The Orchard is a lovely book in all the ways that really matter, one of those rare and wonderful memoirs in which people you've never met become your friends. I read it in a single sitting, lost in the story, and by the time I put it down, I was amazed by Weir's ability to evoke such genuine emotion. Read it: you'll be glad you did.
From the Publisher
A hypnotic tale of place, people, and of Midwestern family roots that run deep, stubbornly hidden, and equally menacing-THE ORCHARD is sublime and enchanting, like a reflecting pool, touch the surface and watch the ripples carry you away.
Jamie Ford, NYT bestselling author of Hotel on the Corner of Bitter and Sweet
The Orchard is a lovely book in all the ways that really matter, one of those rare and wonderful memoirs in which people you've never met become your friends. I read it in a single sitting, lost in the story, and by the time I put it down, I was amazed by Weir's ability to evoke such genuine emotion. Read it: you'll be glad you did.Nicholas Sparks
A foreboding memoir of the author's early marriage into an agricultural family, and her emotional navigation between rootlessness and heritage.
In a key passage, novelist Weir (as Anne Frasier: Garden of Darkness, 2007, etc.) writes that "in that moment I understood that I'd stepped into a world I could never be a part of." How could a citified woman, whose mother struggled with revolving-door relationships and an itinerant lifestyle, forge an enduring bond with a man whose apple-farming family was governed by appearances? The author dances around questions of belonging and trust as she compresses her outsider beginnings on her husband's land with the years preceding his death, all while alternating between memories of a 1960s childhood. Threaded with abandonments and "[v]ery bad things that I will never talk about," the jagged pastiche reveals a woman whose impetuous decision to marry a man she barely knew led to love, children and the tough realization that generations of pesticide-spraying would destroy her newly reconciled peace. Weir ably captures the stasis of rural life and the pain of difference with acuity, though the impact is diluted when in-laws and other characters emerge as archetypal rather than fully fleshed figures. The author frankly admits to deeply subjective interpretation, however, acknowledging that "[s]ometimes there are people you must forget because of the damage they cause—blood ties or not." Recurrent hints of environmentally dangerous activity never quite develop into a parallel theme, remaining instead as touchstones for a narrative that reaches a crescendo with cancer diagnosis.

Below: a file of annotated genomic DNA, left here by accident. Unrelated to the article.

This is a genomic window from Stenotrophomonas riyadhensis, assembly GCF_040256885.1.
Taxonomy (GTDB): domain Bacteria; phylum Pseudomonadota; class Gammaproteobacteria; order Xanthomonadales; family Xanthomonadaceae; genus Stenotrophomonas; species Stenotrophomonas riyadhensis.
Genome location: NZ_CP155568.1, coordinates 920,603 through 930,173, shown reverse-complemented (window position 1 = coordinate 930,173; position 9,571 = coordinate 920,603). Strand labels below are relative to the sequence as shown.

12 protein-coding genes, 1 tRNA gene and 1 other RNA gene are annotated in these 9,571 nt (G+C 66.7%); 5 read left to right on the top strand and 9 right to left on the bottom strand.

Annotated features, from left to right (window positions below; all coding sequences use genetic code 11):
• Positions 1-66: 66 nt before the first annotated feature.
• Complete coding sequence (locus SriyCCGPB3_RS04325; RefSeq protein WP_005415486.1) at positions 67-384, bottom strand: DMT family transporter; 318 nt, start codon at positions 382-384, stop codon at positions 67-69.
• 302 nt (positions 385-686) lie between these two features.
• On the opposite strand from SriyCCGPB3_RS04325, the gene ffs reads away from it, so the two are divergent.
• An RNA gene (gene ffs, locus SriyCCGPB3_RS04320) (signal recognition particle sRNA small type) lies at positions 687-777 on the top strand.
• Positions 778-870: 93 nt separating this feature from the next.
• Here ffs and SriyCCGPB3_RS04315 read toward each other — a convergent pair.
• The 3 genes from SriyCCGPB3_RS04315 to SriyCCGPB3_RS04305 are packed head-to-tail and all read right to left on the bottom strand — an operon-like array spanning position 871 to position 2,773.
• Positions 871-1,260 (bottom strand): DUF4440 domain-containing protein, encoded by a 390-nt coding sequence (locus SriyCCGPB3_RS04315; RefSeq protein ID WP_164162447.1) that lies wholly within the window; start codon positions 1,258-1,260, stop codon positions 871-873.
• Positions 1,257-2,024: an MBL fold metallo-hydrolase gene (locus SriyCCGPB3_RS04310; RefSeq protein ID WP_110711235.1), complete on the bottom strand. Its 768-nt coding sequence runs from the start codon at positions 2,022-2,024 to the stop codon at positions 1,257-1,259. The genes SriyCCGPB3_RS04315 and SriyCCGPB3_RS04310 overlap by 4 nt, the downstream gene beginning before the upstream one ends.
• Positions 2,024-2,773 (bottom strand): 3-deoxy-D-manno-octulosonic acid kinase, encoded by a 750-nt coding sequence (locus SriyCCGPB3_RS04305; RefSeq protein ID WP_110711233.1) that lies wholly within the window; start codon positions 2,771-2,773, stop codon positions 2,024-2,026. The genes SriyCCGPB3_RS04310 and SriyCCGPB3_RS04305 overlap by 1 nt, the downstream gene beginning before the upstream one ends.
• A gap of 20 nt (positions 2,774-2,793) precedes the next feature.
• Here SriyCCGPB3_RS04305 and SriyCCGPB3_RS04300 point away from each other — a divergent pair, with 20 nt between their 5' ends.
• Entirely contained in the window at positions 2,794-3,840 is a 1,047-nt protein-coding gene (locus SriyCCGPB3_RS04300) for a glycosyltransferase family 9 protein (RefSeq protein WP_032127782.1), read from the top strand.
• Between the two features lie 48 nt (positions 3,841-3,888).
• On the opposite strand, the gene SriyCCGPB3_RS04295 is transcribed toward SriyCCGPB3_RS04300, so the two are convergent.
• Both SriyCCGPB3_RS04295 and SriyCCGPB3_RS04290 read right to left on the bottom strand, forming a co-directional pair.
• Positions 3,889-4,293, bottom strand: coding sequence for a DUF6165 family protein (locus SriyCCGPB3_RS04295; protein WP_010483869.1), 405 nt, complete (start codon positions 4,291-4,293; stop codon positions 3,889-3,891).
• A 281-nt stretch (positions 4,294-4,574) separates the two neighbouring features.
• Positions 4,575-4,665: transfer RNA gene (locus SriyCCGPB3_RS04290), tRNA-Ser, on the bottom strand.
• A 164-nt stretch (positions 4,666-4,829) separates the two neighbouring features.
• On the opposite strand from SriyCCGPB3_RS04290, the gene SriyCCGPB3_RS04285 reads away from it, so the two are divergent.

The strongest feature of the book is the determined loyalty that allows Weir to discover beauty amid strife, as well as the touching conclusion.